Attention! It’s all about attention

A recent piece from Fast Company highlighted the work of US public radio station WNYC and how they are finding innovative ways to push the medium forward. It’s a great read.

For me though it reinforced the challenge facing radio, with one word jumping off the page.

“ATTENTION”

As audience behaviour changes and becomes more fragmented, you as a broadcaster are now in the attention game, not the radio game. Listeners don’t have time for you unless you bring some value to their lives. You’re background noise.

According to Dean Cappello, WNYC’s executive vice president and chief content officer “You have to fight every moment of the day for somebody’s attention,” Cappello said. “And if you’re not doing that, they’re going to move on to something else.”

He’s right. If you don’t stand out, grab attention and be memorable, it’s over. Forget your closest FM competitor. That doesn’t matter anymore.  You’re up against Netflix, Snapchat, Spotify, You Tube, World of Warcraft & thousands of other outlets fighting for attention.

The positives? In a world of distraction you can be the curator that pulls the best from all the noise. You can be the broadcaster or podcaster that illicit those ‘Me too’ moments that really strengthen that bond between you and the listener. Look at Snapchats biggest stars, they are playing the oldest radio tricks in the book. Storytelling, entertainment and authenticity on a one to one basis. They are grabbing a big % of that attention through building a traditional relationship with the viewer.

So when preparing for your next show, think ‘Attention’. Forget the long rambling links, add some structure and get to the point. Spend that extra hour working on your prep, finding those features that will make you famous for doing. Call a random listener after your show and ask them what they thought, build those relationships. Go deep with your data, use your analytics, what streams worked best, what podcasts got the most downloads, what tested well, you’ll see pretty quickly what’s working and what’s not. How responsive are you? Can you put unique spin on a breaking story? Put aside a day for planning for your next quarter, spending those hours ripping your show apart, amplifying the really great bits and coming up with the ideas that will get you your slice of the attention. I assure you that if you do even a quarter of those things, your show will be instantly better for it.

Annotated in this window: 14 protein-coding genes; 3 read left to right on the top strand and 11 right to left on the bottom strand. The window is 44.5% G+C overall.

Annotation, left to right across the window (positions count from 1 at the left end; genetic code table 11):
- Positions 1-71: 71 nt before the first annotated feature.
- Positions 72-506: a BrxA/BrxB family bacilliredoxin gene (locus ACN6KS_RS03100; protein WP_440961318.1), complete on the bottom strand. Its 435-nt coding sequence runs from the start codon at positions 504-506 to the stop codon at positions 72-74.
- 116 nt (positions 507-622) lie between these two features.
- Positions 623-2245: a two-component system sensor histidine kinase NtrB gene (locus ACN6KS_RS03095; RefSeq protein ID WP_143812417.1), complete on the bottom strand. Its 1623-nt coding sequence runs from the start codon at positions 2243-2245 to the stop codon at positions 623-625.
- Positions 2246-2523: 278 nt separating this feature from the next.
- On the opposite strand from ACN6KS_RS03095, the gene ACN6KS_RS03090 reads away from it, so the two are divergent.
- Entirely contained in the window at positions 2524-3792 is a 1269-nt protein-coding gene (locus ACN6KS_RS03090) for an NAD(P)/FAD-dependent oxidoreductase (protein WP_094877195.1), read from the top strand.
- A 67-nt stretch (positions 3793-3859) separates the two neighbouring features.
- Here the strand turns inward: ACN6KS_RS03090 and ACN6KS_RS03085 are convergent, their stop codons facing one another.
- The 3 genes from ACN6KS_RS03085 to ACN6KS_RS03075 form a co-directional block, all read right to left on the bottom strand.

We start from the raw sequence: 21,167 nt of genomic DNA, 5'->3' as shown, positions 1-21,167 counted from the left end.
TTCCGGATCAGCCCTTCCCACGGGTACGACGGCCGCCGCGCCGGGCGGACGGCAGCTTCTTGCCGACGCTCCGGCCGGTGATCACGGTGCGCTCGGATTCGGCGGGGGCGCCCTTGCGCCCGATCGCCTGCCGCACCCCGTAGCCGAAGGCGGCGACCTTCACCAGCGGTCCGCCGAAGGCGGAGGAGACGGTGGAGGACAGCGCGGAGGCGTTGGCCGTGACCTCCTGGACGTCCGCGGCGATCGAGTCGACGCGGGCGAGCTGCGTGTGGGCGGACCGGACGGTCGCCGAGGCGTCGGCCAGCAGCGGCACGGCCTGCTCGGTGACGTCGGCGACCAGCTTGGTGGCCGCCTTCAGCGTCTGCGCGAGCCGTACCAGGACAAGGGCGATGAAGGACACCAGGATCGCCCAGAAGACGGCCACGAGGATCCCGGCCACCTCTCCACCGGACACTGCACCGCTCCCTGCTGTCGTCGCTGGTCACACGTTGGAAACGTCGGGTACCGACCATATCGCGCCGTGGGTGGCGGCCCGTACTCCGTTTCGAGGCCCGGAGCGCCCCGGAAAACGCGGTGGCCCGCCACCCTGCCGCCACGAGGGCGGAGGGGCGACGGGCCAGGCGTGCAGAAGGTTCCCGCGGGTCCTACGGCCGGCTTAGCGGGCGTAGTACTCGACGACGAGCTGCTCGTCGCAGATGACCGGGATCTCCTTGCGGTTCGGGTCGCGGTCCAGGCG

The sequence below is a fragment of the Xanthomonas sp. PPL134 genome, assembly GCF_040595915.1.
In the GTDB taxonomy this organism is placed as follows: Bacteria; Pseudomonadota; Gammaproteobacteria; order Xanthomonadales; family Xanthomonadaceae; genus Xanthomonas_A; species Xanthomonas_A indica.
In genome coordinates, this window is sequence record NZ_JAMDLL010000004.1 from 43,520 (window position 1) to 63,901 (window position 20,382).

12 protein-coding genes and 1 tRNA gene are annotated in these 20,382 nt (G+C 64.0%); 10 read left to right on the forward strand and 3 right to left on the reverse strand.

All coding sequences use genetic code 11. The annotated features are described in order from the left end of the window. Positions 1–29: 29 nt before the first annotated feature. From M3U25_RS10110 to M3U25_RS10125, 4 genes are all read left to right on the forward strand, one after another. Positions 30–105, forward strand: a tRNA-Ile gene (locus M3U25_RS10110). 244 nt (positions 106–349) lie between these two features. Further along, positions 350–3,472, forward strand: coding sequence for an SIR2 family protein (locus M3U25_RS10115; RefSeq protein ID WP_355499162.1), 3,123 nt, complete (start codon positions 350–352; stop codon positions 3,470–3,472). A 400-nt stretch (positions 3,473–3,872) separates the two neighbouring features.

Now, have I got your attention?

Views expressed do not represent the view of RTÉ. 

Photo: Attention! by msmornington

For a radio duo who know how to grab attention, read my recent post on Hamish & Andy

 

Improve your show prep with this dinner party trick

Are you struggling to get the best out of your show prep? Finding it hard to get your team to reveal some great stories?

There is a wonderful lifestyle blog called a ‘Cup of Jo‘ which I like to browse through every now and then when looking for inspiration. In a recent post author Joanna Goddard described how while at a dinner party it’s host requested that all diners partake in a round table ‘Ice Breaker’. Initially they all shuddered at the thought but surprisingly it would reveal a whole host of conversation starters.

Goddard revealed.

“She asked us to go around the table and share three fun facts about ourselves. Sitting to her right, I was the first person to go. I scrambled to come up with offbeat stories and ended up spouting random things: “Um, I have a twin sister… Uh, I don’t drink coffee?”

She added.

“But by the time we got halfway around the table, people had warmed up and were telling EPIC tales. One woman could remember everything she’d done every day of her life (but never realized that was weird until she saw a 60 Minutes piece on endless memory). Another woman had married her husband twice — first at 20, then they divorced at 21, then re-married at 22. A third woman revealed that she had spent years working as the personal assistant to a major celebrity. The party was a huge success — we were laughing so much, and people shared things that would have never otherwise come up. It was the ultimate conversation starter. Every contribution sparked a dozen more questions, and the game lasted the whole night”

Who would have thought something as simple as a quick ice breaker question would reveal so much about the company that Goddard was keeping. Sometimes in the daily grind of things you forget to sit around as a team and ask some simple questions.

So in your show prep team meeting tomorrow why not share three fun facts about yourself. You never know what might be revealed?

Views expressed do not represent the view of RTÉ.

Photo by Kevin Curtis.